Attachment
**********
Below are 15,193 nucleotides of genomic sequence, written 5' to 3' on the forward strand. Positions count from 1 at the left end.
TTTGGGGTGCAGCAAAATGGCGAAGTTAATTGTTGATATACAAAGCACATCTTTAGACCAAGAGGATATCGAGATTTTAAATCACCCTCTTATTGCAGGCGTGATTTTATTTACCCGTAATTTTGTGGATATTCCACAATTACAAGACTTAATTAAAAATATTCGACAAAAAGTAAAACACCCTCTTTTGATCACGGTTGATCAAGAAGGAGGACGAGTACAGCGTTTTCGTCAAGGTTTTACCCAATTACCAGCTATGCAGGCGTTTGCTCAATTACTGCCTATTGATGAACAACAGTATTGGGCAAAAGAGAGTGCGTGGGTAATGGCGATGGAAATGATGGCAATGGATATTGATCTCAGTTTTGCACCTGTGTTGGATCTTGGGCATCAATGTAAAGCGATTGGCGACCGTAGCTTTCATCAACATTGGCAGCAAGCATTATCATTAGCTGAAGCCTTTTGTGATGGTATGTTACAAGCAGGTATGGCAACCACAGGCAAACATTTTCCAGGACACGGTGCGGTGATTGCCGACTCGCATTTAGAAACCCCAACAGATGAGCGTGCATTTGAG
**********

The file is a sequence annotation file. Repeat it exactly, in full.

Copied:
Below are 15,193 nucleotides of genomic sequence, written 5' to 3' on the forward strand. Positions count from 1 at the left end.
TTTGGGGTGCAGCAAAATGGCGAAGTTAATTGTTGATATACAAAGCACATCTTTAGACCAAGAGGATATCGAGATTTTAAATCACCCTCTTATTGCAGGCGTGATTTTATTTACCCGTAATTTTGTGGATATTCCACAATTACAAGACTTAATTAAAAATATTCGACAAAAAGTAAAACACCCTCTTTTGATCACGGTTGATCAAGAAGGAGGACGAGTACAGCGTTTTCGTCAAGGTTTTACCCAATTACCAGCTATGCAGGCGTTTGCTCAATTACTGCCTATTGATGAACAACAGTATTGGGCAAAAGAGAGTGCGTGGGTAATGGCGATGGAAATGATGGCAATGGATATTGATCTCAGTTTTGCACCTGTGTTGGATCTTGGGCATCAATGTAAAGCGATTGGCGACCGTAGCTTTCATCAACATTGGCAGCAAGCATTATCATTAGCTGAAGCCTTTTGTGATGGTATGTTACAAGCAGGTATGGCAACCACAGGCAAACATTTTCCAGGACACGGTGCGGTGATTGCCGACTCGCATTTAGAAACCCCAACAGATGAGCGTGCATTTGAG